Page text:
Are you ahead of the game? Our group has met frequently, taking up many hours of medical time. Consequently it has paid large amounts in expenses to doctors and practice managers.
And of course we've got a lot of statistics - in fact, we're drowning in them. During most weeks I receive two or three emails from our PBC manager, each with multiple attachments of densely typed spreadsheets and pretty coloured graphs. My practice manager is drowning in paperwork and statistics (all of which need intensive checking) and is quietly losing the will to live.
But doesn't it look impressive? Don't you get the feeling that we are running the health service - in charge at last, doing the right thing? Actually, no. NHS data are simply not dependable. Although the NHS collects vast amounts of detailed information it has ignored the first rule of statistics, which is that data have to be consistently accurate before any conclusions can be drawn from them.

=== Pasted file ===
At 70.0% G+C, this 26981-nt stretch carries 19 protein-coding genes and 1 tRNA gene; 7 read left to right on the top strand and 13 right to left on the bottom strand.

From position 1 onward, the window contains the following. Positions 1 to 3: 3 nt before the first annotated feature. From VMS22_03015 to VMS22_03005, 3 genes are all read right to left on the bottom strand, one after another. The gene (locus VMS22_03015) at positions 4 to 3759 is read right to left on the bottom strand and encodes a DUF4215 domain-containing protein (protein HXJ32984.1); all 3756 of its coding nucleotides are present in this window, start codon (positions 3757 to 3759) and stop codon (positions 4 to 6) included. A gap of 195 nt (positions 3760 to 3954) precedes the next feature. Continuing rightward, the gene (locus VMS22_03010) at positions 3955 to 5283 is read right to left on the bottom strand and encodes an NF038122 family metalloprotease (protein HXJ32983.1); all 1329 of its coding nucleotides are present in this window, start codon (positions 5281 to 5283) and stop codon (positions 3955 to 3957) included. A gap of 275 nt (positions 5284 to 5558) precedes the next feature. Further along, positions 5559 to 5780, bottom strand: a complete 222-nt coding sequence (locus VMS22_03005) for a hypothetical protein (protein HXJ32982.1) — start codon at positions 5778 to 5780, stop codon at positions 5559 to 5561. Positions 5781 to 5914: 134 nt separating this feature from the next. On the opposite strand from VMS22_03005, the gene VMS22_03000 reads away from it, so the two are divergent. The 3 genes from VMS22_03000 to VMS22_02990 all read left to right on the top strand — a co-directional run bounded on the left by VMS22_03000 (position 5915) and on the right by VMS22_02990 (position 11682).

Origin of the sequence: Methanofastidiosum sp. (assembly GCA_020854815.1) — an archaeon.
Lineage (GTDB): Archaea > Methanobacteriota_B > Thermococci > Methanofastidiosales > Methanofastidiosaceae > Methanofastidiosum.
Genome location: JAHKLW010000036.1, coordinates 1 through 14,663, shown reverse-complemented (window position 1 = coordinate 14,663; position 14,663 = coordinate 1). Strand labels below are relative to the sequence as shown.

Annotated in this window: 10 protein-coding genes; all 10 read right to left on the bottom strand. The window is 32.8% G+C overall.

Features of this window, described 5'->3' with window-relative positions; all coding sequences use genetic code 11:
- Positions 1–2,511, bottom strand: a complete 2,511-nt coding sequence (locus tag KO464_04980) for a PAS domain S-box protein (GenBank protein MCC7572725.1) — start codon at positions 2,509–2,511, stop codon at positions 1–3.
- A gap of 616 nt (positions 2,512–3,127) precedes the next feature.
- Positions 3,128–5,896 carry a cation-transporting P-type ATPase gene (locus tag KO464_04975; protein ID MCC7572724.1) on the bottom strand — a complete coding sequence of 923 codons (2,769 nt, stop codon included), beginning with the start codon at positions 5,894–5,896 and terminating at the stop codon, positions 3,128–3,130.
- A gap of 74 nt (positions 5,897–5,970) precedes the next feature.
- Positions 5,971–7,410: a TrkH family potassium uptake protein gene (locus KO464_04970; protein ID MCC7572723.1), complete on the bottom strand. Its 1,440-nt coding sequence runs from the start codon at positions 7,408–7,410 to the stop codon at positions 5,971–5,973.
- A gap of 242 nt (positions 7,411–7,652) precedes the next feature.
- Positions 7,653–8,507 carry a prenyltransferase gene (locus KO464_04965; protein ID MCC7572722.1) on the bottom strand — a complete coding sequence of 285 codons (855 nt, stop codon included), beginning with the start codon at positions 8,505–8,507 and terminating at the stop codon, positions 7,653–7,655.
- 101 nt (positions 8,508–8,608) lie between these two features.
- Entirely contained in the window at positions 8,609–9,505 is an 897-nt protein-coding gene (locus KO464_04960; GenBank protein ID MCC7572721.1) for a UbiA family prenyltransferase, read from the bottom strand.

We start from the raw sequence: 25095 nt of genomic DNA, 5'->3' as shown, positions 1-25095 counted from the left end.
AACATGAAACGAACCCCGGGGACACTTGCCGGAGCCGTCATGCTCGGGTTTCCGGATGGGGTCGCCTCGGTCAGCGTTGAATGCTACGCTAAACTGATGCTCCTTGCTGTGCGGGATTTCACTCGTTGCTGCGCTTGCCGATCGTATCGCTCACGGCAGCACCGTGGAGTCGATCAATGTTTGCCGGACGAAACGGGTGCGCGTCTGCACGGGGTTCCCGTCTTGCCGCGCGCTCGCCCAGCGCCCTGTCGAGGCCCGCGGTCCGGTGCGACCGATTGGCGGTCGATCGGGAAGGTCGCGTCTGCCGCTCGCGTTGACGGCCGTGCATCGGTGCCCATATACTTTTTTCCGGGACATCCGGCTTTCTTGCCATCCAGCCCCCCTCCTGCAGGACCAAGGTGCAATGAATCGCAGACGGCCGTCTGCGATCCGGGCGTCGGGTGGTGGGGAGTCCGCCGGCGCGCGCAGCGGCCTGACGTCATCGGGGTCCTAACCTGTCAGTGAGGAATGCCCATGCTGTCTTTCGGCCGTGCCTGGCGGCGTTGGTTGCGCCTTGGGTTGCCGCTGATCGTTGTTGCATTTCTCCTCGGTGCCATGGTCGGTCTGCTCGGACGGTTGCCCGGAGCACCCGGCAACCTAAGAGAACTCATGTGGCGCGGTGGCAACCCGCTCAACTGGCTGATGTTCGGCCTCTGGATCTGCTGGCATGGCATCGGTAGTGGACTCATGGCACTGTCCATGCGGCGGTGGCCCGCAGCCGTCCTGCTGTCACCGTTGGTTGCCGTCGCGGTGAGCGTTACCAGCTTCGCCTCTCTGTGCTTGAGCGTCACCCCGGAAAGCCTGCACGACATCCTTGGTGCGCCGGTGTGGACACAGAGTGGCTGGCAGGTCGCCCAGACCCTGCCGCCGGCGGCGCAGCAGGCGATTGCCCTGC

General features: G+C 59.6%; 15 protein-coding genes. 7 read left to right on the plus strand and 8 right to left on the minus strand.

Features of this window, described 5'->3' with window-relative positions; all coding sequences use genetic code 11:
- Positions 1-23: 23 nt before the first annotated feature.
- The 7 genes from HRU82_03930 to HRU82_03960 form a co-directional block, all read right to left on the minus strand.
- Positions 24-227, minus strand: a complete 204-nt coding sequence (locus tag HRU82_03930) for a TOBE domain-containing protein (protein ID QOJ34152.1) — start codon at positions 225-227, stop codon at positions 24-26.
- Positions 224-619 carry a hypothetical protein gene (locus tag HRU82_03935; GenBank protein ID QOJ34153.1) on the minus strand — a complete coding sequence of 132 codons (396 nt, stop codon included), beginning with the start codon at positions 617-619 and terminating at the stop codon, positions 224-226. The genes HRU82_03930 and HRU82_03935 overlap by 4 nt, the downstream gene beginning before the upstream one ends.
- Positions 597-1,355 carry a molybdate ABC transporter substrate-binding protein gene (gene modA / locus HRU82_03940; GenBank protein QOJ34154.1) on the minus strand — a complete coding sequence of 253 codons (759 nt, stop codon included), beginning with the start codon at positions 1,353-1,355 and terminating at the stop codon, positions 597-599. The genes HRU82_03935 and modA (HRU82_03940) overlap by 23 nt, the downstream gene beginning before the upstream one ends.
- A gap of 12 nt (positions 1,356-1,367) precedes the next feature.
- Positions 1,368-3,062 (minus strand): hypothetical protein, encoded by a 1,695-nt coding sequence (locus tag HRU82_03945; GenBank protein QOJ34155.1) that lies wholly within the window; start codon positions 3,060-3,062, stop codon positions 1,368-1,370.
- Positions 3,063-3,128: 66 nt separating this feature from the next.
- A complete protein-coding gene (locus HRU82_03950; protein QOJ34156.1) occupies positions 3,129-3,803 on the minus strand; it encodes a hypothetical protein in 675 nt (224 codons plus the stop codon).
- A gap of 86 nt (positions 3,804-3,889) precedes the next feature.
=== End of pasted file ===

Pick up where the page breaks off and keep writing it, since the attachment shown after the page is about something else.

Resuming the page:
And the data are anything but acceptable. Our practice's listed hospital activity includes large numbers of patients who aren't ours. Other patients have been double-counted; or incorrectly logged as having undergone procedures which were never performed; or recorded as being admitted for far longer than they actually were in hospital. This immediately begs the question: even if we do manage to reduce our referrals under PBC, how are we going to prove it if the statistics are so unreliable?
I doubt whether our PBC group will actually achieve any savings: so far all we seem to do is endlessly discuss protocols without getting anything practical done. In all the time we have spent working on PBC hardly anything has been put in place that improves patient care or delivers it more economically. All we get are increasingly strident calls to refer less, as each day we go a little bit more into the red.
PBC is delivering everything I predicted and nothing that the politicians desired. It is a waste of time, money and effort: it introduces yet another layer of officialdom; but worst of all, the huge amount of time it absorbs takes highly qualified GPs away from their real job of patient care.
However, it does produce some nice graphs: and all in bright colours, too.
Dr Lancelot is a GP from Lancashire. Email him at GPcolumnists@haymarket.com .